Thanks Pit (and David),

The solution is cleaner than I thought it would be actually --that's
good, but I avoided this direction myself b/c of how it would effect
RDocs. RDoc sees X::Y as just a constant and not a class. Yea, I know
I shouldn't code to the rdocs, but unfortunately RDocs are important.
Maybe something to consider for improving Rdocs in the future, a way
to force it to recognize certain dynamic designs as particular
constructs. But I digress...

Another option that occurred to me, I could make X the primary class
and subclass it as Y even though it would mean a couple
remove_methods. Still not ideal but perhaps close enough.

T.
F53b05cdbdf561cfe141f69b421244f3?d=identicon&s=25 David A. Black (Guest)
on 2008-10-23 04:23
(Received via mailing list)
Hi --

On Thu, 23 Oct 2008, Trans wrote:

>>   X::Y = y
> to force it to recognize certain dynamic designs as particular
> constructs. But I digress...

I really wouldn't worry about RDoc in this context. Ruby is always
going to be too dynamic and elastic for all of it to be captured by
pre-processing for documentation (and the dangers of executing code in
order to document it are too great).


David
45196398e9685000d195ec626d477f0e?d=identicon&s=25 Thomas Sawyer (7rans)
on 2008-10-23 04:23
(Received via mailing list)
On Oct 22, 6:09 pm, "David A. Black" <dbl...@rubypal.com> wrote:
> > I know it may seem a bit off the wall. But I want to subclass a class
> > with only with some minor adjustments.
> end
>
> p X::Y                    # X::Y
> p X.superclass            # X::Y
> p X.superclass == X::Y    # true
>
> (I used const_set instead of Y = c because that created a top-level
> constant.)

(see my response to the Captain)

> I don't know what you need it for but if that helps, there it is :-)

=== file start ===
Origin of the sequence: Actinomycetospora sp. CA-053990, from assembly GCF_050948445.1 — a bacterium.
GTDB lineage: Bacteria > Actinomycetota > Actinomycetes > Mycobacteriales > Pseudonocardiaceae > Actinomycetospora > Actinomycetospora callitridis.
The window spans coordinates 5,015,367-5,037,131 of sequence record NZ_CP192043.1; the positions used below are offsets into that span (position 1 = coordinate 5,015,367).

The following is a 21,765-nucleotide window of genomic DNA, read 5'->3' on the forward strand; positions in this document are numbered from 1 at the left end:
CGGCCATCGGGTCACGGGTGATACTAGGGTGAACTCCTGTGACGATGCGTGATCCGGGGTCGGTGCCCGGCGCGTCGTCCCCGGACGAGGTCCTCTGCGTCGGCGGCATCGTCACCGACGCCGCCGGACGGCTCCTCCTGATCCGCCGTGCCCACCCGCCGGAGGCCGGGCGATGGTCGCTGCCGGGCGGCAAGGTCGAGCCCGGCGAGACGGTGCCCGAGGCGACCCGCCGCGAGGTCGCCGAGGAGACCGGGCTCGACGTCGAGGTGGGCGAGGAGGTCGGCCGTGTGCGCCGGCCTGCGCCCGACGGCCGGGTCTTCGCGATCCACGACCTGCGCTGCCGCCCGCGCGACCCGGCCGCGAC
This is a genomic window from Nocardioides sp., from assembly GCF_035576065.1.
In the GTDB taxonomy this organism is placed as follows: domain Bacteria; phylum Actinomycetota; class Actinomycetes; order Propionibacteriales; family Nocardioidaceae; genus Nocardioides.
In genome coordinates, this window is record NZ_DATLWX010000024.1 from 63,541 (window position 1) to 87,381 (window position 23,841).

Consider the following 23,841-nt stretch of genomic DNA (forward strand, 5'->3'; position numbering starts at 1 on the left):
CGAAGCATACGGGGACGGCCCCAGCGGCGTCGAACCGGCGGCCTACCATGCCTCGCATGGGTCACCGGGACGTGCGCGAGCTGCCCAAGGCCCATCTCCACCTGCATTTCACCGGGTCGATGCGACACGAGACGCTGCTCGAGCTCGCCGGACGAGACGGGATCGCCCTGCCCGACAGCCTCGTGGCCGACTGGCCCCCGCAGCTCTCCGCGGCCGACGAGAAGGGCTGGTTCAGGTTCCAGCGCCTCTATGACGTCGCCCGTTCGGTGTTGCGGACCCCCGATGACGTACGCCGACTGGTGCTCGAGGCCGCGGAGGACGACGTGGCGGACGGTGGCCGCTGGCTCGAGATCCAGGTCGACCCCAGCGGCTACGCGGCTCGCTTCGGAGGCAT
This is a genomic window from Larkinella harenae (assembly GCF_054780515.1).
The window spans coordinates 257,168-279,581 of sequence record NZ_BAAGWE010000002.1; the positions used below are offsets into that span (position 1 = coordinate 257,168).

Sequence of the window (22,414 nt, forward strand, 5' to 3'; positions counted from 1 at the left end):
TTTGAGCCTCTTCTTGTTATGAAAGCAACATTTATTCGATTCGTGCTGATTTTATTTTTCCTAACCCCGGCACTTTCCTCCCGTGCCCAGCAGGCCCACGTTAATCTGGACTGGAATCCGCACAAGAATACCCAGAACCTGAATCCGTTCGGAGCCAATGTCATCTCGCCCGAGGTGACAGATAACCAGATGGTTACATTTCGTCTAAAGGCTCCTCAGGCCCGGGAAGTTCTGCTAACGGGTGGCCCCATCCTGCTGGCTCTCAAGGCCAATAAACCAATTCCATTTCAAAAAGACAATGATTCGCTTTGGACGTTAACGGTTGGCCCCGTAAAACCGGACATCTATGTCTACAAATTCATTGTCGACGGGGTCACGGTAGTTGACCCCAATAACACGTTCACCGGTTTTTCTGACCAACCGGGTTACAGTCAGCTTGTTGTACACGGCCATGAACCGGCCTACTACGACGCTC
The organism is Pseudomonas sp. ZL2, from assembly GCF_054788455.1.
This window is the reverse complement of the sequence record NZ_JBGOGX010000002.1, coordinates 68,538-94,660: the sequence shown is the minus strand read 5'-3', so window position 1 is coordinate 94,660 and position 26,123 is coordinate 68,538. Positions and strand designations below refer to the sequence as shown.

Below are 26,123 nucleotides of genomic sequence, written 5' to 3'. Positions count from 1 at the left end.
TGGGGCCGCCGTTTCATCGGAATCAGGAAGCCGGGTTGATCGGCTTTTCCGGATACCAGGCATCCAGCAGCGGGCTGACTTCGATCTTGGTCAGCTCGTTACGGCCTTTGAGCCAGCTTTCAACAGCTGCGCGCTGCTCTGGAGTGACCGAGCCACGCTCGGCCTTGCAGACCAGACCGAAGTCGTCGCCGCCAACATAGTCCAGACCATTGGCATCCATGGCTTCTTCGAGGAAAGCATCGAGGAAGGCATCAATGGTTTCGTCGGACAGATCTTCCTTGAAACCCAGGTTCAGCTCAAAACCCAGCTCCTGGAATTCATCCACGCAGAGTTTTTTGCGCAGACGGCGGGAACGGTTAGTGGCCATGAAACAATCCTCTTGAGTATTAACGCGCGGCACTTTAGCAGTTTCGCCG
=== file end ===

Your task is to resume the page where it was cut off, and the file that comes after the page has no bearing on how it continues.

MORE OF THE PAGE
Ok. Well I'll spill... I've been working on an "uber" commandline
parser:

  class Usage < Command
    class Command
    class Option
    class Argument

Thus Usage is the main toplevel command. A command can have
subcommands, options, arguments... so forth and so on.

T.
45196398e9685000d195ec626d477f0e?d=identicon&s=25 Thomas Sawyer (7rans)
on 2008-10-23 04:47
(Received via mailing list)
On Oct 22, 6:30 pm, "James Coglan" <jcog...@googlemail.com> wrote:
>   end
>   class Y; include M; end # Y implements nothing itself
>   include M
>   # add methods to X here
> end
>
> That way, X and Y both inherit from M, but Y is basically an empty class
> that acts as an instantiable version of module M.

That's probably the most justifiable approach under the circumstances
(though lately I've been shying away a bit from modules[1]), most any
other time I'd likely do that. But in this case, it just doesn't seem
to fit. I have to name this module something (what?) and then I'll
have to explain why it even exists, in the docs, and so on --it feels
too "bolted on".

I'll just have to think on it more.

Thanks,
T.

[1] Yes, Austin I've learned a thing or two from you. :)
1bac2e65d64faf472cf2ebc94f0f5ee0?d=identicon&s=25 Ara Howard (ahoward)
on 2008-10-23 05:04
(Received via mailing list)
On Oct 22, 2008, at 3:53 PM, Trans wrote:

> library to use it by  typing "X.new". Now, X is all but the same as Y,
> with only with some minor adjustments.
>
> Unfortunately for me there seems to be no way to do this without Ruby
> complaining of a superclass mismatch.


invert:

cfp:~ > cat a.rb
class Y
   def Y.foo() 42 end

   class ::X < Y
     Y = Y
   end
end

p(Y == X::Y)

p X.foo


cfp:~ > ruby a.rb
true
42



a @ http://codeforpeople.com/
E0d864d9677f3c1482a20152b7cac0e2?d=identicon&s=25 Robert Klemme (Guest)
on 2008-10-23 09:26
(Received via mailing list)
2008/10/22 Trans <transfire@gmail.com>:
>    end
>  end

Aren't you introducing a circular dependency here?  I'd try to avoid
that.  These things cause all sorts of bad effects (e.g. headache for
me). Even if it is possible if feels most awkward to me.

Kind regards

robert